Police foil march to HMT, clashes rock old city
SRINAGAR: Authorities Wednesday foiled HMT march called by Hurriyat Conference by imposing restrictions on public movement in most parts of Srinagar city. Restrictions had been imposed in areas falling under the jurisdiction of Parimpora, Maisuma, Kralkhud, M.R. Gunj, Safakadal, Nowhatta, Khanyar and Rainawari police stations.
Police and CRPF personnel in full riot gear were deployed to enforce restrictions in the city.
Hurriyat (G) Chairman Syed Ali Geelani had asked people to assemble at the residence of Gowhar Nazir Dar, 22 years old engineering student from Mustafa Abad HMT who died in CRPF action merely hours after Prime Minister Narendra Modi addressed a rally in Srinagar on November 7. Reports said that individuals were allowed to visit the bereaved family, however, no rally was allowed and moreover the people from old Srinagar city were completely barred from moving out of these areas.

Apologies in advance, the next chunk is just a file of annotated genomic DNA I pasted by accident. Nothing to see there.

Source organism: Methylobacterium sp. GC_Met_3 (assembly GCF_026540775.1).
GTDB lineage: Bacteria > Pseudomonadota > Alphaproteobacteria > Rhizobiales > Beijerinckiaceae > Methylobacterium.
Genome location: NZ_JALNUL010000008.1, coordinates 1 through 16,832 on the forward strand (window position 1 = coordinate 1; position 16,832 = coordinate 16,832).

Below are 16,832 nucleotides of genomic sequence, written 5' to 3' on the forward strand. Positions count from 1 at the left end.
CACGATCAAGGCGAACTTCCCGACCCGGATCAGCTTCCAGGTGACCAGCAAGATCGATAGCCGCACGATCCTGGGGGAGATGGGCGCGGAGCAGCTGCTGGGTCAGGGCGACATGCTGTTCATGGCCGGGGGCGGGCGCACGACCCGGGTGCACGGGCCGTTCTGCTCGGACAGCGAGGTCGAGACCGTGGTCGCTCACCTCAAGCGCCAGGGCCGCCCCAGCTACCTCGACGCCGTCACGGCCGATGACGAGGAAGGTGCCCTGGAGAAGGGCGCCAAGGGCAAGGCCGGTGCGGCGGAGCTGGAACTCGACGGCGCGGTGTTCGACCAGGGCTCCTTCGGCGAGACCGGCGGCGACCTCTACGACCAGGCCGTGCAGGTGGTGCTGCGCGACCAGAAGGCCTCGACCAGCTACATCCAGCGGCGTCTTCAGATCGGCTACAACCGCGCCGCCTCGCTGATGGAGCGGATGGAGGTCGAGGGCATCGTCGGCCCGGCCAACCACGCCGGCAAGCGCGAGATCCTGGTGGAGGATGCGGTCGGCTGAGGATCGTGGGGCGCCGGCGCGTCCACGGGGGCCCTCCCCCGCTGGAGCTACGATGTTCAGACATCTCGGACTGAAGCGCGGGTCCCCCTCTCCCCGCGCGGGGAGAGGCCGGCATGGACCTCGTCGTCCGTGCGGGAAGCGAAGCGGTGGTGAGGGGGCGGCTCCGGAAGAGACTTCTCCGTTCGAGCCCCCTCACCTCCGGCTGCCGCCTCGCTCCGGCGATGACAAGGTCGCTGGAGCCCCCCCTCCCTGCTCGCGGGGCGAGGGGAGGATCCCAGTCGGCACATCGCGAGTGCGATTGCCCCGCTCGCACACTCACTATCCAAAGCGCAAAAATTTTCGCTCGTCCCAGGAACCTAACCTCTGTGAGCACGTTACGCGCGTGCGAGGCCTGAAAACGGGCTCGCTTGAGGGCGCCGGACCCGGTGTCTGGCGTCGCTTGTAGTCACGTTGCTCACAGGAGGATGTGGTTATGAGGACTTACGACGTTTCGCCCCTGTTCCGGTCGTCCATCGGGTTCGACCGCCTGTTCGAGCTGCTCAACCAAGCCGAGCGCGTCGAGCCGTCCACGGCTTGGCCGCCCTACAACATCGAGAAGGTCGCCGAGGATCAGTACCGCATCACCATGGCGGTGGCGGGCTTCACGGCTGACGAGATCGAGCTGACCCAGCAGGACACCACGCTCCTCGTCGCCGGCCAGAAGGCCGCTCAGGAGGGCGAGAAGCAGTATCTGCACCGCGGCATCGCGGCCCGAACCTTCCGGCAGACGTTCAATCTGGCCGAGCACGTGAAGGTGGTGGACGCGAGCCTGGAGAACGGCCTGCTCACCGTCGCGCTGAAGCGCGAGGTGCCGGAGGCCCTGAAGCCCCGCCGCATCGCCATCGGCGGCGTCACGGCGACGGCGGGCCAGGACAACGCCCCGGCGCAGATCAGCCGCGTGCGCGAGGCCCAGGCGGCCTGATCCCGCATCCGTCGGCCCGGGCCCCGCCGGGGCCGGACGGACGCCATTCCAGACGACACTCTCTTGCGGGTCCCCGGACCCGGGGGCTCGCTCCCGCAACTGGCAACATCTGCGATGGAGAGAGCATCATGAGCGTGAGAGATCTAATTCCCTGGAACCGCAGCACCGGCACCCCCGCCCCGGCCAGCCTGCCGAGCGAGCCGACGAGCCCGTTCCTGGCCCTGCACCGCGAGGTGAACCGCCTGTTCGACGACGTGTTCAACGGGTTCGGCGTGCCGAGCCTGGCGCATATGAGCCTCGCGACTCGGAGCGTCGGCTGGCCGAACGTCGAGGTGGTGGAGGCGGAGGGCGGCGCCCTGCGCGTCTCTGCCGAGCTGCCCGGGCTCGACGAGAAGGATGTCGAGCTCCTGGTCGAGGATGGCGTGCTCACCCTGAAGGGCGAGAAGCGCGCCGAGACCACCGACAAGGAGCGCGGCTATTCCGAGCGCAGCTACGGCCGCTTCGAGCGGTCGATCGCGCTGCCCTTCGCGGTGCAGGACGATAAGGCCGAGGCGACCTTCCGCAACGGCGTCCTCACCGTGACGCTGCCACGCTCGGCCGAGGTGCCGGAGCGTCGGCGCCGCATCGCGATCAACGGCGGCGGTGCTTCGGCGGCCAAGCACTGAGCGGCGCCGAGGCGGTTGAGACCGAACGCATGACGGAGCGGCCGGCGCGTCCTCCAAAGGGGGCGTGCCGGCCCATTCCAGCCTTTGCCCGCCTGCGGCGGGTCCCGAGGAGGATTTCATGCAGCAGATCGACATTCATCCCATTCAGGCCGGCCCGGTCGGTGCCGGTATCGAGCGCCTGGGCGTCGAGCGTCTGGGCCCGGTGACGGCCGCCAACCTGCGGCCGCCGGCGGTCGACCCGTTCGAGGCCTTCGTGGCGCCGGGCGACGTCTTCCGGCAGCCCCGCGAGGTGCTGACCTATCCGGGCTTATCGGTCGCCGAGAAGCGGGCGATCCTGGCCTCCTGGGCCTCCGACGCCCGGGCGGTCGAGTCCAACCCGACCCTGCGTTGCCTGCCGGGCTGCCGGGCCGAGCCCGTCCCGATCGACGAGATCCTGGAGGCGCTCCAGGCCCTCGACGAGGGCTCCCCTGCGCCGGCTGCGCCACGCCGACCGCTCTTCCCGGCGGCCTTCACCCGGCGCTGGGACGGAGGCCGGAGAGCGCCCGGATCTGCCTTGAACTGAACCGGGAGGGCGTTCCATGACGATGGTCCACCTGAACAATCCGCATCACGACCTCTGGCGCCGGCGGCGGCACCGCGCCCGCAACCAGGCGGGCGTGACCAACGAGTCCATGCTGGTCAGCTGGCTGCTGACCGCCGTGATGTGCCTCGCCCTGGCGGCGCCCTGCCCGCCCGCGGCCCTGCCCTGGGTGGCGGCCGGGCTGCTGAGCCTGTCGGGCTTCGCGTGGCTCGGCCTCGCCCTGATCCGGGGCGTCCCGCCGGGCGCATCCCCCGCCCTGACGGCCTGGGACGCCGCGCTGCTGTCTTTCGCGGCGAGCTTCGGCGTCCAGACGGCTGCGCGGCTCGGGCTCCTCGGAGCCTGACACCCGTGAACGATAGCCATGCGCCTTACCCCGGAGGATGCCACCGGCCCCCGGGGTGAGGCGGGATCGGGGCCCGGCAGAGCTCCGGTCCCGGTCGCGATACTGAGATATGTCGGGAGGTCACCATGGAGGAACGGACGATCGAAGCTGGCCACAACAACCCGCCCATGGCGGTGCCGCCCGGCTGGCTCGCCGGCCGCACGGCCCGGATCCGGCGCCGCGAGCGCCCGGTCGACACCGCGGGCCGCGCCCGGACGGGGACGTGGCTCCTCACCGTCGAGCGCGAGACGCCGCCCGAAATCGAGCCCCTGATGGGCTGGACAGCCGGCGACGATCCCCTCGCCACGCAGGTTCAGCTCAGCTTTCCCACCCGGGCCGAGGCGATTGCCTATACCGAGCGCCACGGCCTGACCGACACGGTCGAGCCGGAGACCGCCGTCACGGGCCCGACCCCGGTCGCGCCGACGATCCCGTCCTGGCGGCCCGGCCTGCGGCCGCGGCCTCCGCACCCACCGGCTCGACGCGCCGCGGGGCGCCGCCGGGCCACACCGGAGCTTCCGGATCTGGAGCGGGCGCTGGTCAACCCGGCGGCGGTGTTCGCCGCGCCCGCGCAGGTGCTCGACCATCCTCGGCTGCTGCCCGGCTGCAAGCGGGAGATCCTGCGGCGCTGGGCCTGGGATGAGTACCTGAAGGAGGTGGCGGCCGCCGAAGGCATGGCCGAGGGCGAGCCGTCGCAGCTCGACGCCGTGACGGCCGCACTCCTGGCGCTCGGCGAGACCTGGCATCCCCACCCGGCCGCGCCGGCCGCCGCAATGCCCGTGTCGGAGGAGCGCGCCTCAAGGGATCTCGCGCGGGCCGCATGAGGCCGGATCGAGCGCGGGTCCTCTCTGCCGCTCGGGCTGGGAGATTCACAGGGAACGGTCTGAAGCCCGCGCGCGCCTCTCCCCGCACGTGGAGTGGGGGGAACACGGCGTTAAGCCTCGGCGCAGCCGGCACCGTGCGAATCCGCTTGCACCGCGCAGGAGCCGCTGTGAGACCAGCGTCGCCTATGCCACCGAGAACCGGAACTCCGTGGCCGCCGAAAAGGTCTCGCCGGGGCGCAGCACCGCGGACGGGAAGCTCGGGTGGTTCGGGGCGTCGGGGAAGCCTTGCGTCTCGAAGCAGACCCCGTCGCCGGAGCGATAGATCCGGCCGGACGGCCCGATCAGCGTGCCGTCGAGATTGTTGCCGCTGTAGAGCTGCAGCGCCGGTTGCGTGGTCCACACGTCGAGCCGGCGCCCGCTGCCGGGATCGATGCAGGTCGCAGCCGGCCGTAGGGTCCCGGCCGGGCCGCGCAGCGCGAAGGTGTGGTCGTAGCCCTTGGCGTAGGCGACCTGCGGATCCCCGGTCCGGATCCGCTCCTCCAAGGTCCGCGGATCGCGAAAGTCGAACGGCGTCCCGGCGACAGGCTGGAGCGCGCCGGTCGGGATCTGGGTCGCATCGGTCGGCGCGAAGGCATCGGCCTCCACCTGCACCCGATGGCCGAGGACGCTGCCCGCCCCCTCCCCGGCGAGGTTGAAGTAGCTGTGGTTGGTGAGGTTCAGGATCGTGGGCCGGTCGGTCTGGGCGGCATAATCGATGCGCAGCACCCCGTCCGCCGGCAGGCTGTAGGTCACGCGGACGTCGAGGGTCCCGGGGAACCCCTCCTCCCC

Reports said that Police lobbed tear gas shells when people tried to march towards the house of slain youth near Khushipora.
Witnesses said that Hurriyat (G) leaders including Nisar Hussain Rather, Muhammad Yaseen Attaie, Imytiyaz Hyder were on way to the HMT when they were intercepted by police near Khushipora.
Police fired tear gas shells on the people and Nisar Hussain Rather was injured, one of the Hurriyat leaders said.
Due to restrictions, normal life was completely affected in old Srinagar city while skeletal movement of transport was observed in uptown.
Leaders like Geelani, Miwaiz Umar Farooq, Muhammad Yasin Malik, Shabir Shah, Asiya Andrabi and others were placed under preventive detention.
A police official said that barring few minor stone-pelting incidents in Batamaloo and Habbakadal, the situation remained peaceful in Srinagar and other parts of Valley.
Be Part of Quality Journalism
Quality journalism takes a lot of time, money and hard work to produce and despite all the hardships we still do it. Our reporters and editors are working overtime in Kashmir and beyond to cover what you care about, break big stories, and expose injustices that can change lives. Today more people are reading Kashmir Observer than ever, but only a handful are paying while advertising revenues are falling fast.